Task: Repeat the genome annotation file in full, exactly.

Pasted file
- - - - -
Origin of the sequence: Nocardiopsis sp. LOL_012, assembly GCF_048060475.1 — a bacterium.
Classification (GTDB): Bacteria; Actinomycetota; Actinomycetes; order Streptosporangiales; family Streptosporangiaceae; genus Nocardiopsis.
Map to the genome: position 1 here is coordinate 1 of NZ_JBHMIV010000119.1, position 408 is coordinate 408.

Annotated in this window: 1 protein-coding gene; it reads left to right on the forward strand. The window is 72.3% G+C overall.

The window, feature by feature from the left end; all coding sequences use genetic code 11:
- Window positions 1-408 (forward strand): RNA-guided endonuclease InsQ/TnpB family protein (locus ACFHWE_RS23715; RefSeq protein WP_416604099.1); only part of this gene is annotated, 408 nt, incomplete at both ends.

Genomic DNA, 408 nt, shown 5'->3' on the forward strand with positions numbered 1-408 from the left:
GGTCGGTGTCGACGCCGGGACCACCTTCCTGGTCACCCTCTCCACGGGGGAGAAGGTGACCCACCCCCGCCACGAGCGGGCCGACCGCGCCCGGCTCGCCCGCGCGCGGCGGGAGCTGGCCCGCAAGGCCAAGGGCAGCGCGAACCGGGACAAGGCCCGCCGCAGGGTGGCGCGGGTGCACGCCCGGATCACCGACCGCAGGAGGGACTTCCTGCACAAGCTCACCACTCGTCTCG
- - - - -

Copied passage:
Origin of the sequence: Nocardiopsis sp. LOL_012, assembly GCF_048060475.1 — a bacterium.
Classification (GTDB): Bacteria; Actinomycetota; Actinomycetes; order Streptosporangiales; family Streptosporangiaceae; genus Nocardiopsis.
Map to the genome: position 1 here is coordinate 1 of NZ_JBHMIV010000119.1, position 408 is coordinate 408.

Annotated in this window: 1 protein-coding gene; it reads left to right on the forward strand. The window is 72.3% G+C overall.

The window, feature by feature from the left end; all coding sequences use genetic code 11:
- Window positions 1-408 (forward strand): RNA-guided endonuclease InsQ/TnpB family protein (locus ACFHWE_RS23715; RefSeq protein WP_416604099.1); only part of this gene is annotated, 408 nt, incomplete at both ends.

Genomic DNA, 408 nt, shown 5'->3' on the forward strand with positions numbered 1-408 from the left:
GGTCGGTGTCGACGCCGGGACCACCTTCCTGGTCACCCTCTCCACGGGGGAGAAGGTGACCCACCCCCGCCACGAGCGGGCCGACCGCGCCCGGCTCGCCCGCGCGCGGCGGGAGCTGGCCCGCAAGGCCAAGGGCAGCGCGAACCGGGACAAGGCCCGCCGCAGGGTGGCGCGGGTGCACGCCCGGATCACCGACCGCAGGAGGGACTTCCTGCACAAGCTCACCACTCGTCTCG